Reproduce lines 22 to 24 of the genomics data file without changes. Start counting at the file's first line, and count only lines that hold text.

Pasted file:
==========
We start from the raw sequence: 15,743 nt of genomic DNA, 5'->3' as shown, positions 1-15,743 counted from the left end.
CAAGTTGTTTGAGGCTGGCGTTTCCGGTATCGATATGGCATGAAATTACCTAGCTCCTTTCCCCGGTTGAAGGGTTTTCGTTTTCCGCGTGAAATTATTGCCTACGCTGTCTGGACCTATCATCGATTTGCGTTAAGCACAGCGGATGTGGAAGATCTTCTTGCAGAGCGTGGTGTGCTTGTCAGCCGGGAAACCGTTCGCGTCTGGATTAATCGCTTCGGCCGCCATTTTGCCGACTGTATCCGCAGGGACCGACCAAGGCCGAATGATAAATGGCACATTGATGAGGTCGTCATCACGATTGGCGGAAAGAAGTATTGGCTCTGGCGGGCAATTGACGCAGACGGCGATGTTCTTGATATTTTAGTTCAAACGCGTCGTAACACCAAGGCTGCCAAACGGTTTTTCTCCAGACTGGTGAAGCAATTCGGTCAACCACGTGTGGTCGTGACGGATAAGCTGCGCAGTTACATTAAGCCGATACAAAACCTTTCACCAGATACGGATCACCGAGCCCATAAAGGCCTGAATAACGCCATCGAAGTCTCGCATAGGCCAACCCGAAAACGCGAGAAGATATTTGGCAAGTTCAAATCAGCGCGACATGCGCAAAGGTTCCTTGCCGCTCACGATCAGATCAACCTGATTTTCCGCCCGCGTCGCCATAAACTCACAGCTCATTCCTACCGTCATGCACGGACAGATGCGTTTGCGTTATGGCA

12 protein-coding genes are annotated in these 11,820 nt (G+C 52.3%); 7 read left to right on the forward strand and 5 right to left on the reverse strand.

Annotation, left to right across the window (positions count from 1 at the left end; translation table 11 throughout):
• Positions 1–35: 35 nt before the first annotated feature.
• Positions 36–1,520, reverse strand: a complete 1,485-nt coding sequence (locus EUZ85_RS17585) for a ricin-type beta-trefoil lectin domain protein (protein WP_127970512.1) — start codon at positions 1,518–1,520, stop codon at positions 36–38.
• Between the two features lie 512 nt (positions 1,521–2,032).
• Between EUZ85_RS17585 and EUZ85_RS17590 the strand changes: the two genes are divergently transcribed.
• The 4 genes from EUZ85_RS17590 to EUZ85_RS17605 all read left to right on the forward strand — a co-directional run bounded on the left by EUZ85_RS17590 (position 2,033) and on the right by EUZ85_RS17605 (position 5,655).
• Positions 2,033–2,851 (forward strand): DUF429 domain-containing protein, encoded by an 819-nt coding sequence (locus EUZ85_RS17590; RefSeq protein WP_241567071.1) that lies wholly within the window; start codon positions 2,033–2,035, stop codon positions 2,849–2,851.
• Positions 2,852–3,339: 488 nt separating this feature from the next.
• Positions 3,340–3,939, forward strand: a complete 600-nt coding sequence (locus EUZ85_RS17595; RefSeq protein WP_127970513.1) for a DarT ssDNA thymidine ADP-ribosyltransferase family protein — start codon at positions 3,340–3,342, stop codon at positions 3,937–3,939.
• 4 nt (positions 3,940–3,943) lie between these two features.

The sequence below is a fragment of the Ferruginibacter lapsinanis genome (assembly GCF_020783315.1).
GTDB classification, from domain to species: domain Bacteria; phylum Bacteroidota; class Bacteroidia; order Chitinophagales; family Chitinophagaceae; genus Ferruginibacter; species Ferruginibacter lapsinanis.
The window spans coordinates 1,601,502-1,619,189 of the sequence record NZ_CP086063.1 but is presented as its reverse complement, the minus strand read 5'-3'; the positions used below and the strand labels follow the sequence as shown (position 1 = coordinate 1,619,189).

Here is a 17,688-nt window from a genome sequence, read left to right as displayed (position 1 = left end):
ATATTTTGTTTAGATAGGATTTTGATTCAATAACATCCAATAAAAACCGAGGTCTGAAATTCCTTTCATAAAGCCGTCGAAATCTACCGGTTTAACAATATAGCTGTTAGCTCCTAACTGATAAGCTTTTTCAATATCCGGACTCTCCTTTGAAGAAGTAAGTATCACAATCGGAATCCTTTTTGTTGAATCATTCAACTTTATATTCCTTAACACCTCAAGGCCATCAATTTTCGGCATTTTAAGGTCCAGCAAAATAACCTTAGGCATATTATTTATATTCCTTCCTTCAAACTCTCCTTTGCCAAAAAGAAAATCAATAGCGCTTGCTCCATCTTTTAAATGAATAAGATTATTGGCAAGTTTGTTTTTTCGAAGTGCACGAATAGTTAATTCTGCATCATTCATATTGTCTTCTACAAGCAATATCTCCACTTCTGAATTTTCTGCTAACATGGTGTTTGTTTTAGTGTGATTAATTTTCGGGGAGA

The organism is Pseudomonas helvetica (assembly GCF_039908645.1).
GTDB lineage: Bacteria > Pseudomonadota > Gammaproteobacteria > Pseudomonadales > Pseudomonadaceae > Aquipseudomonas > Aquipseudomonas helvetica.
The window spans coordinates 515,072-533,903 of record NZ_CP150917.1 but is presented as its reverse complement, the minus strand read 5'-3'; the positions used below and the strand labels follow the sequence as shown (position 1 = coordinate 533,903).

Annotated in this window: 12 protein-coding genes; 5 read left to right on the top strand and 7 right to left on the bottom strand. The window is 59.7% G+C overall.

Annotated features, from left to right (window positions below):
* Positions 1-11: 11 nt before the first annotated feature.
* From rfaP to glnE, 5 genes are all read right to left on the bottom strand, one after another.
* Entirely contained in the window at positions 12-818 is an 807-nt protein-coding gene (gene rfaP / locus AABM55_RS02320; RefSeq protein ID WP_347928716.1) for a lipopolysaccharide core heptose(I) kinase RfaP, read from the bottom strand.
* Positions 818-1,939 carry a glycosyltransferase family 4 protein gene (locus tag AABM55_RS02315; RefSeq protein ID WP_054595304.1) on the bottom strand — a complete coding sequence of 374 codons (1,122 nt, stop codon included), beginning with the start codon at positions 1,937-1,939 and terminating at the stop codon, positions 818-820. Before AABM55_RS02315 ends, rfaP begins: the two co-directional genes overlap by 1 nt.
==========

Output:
Annotated in this window: 12 protein-coding genes; 5 read left to right on the top strand and 7 right to left on the bottom strand. The window is 59.7% G+C overall.

Annotated features, from left to right (window positions below):
* Positions 1-11: 11 nt before the first annotated feature.